After the Korean War, South Korean politics was dominated by national security concerns. Reversing Carl von Clausewitz's well-known dictum, in South Korea, “politics is the continuation of war by other means.” Until the late 1980s, politics in South Korea was far from democratic. South Korea had five direct presidential elections (1987, 1992, 1997, 2002, and 2007) and six national assembly elections (1988, 1992, 1996, 2000, 2004, and 2008) after the democratic transition of 1987. In 1992, a civilian candidate, Young Sam Kim, was elected president. Young Sam Kim (1993–1998) prosecuted and punished former generals turned presidents Doo Hwan Chun (1980–1988) and Tae Woo Roh (1988–1993) for corruption, mutiny and treason in 1995. Dae Jung Kim (1998–2003) was elected president in 1997. For the first time in South Korean political history, regime change occurred between a ruling party and an opposition party.
In this chapter, the change and continuity of civil–military relations through the fluctuating dynamics of the democratic transition and consolidation in South Korea is examined. A positive consolidation of democratic reform is one that, while securing indisputable civilian supremacy, grants the military enough institutional autonomy for the efficient pursuit of its mission. Civilian supremacy should be institutionalized not only by preventing military intervention in civilian politics but also by ensuring civilian control over the formation and implementation of national defense policy.
In sum, despite three terms of civilian presidency, civilian supremacy has not yet fully institutionalized. Although significant changes in civil-military relations did occur after the democratic transition, they were not initiated by elected leaders with the intention of establishing a firm institutional footing for civilian supremacy. South Korea's political leaders have not crafted durable regulations and institutions that will sustain civilian control over the military.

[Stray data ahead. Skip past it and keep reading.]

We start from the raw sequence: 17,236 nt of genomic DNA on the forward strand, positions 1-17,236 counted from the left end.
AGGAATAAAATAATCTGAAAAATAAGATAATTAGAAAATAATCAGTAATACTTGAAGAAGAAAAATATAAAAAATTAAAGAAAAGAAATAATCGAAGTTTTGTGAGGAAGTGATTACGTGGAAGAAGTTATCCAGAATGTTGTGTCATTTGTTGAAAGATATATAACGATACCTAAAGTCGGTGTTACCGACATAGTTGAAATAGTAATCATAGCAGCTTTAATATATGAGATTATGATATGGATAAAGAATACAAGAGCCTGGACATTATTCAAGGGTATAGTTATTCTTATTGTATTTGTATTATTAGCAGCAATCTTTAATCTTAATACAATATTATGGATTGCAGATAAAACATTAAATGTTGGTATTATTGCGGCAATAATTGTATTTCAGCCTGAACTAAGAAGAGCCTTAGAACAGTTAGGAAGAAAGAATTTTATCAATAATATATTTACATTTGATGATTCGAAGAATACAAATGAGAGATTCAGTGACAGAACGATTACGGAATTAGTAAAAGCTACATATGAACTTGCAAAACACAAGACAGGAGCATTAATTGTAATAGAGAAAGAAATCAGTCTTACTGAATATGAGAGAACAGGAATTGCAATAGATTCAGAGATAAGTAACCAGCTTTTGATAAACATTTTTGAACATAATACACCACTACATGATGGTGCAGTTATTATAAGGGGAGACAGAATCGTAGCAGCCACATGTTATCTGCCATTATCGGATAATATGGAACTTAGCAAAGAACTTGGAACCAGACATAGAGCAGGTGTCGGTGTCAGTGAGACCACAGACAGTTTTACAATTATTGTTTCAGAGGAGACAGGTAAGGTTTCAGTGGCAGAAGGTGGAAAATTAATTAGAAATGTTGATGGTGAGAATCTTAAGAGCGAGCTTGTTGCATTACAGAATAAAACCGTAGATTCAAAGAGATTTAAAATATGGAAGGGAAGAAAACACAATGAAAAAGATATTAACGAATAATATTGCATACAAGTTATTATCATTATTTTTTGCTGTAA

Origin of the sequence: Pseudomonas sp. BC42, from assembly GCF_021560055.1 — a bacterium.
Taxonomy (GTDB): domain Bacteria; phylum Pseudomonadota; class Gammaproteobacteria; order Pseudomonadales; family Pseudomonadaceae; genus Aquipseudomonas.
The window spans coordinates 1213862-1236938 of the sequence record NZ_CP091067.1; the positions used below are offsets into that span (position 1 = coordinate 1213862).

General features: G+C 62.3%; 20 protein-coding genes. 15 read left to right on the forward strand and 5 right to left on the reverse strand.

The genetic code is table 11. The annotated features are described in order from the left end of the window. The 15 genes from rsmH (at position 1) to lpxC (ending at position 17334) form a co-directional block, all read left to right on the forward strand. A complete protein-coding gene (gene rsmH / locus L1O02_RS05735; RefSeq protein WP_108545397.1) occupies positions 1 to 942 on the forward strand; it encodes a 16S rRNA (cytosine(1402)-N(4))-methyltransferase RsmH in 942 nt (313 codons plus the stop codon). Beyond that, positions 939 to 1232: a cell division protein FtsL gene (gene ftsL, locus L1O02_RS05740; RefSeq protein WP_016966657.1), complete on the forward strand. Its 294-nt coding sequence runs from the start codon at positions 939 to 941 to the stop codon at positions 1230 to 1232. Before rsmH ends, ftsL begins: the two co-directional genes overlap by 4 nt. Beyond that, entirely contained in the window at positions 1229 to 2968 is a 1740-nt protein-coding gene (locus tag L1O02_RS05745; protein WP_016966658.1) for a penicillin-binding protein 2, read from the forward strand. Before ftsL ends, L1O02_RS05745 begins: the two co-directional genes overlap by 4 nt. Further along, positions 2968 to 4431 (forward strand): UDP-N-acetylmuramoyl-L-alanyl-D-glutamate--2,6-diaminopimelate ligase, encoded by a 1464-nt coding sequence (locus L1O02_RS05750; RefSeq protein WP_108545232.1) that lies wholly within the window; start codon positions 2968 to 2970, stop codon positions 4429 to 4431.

More than six decades, Korea is still divided. The most highly militarized zone in the world lies along the demilitarized zone. How to draw the line prudently between seeking national security and promoting democracy shall be the most delicate task facing all the civilian regimes to come in South Korea. That mission will remain challenging not only for civilian politicians but also for military leaders.
Joon Chung, I. (2009), "Demilitarizing politics in South Korea: Toward a positive consolidation of civilian supremacy", Caforio, G. (Ed.) Advances in Military Sociology: Essays in Honor of Charles C. Moskos (Contributions to Conflict Management, Peace Economics and Development, Vol. 12 Part 2), Emerald Group Publishing Limited, Bingley, pp. 527-555. https://doi.org/10.1108/S1572-8323(2009)000012B027
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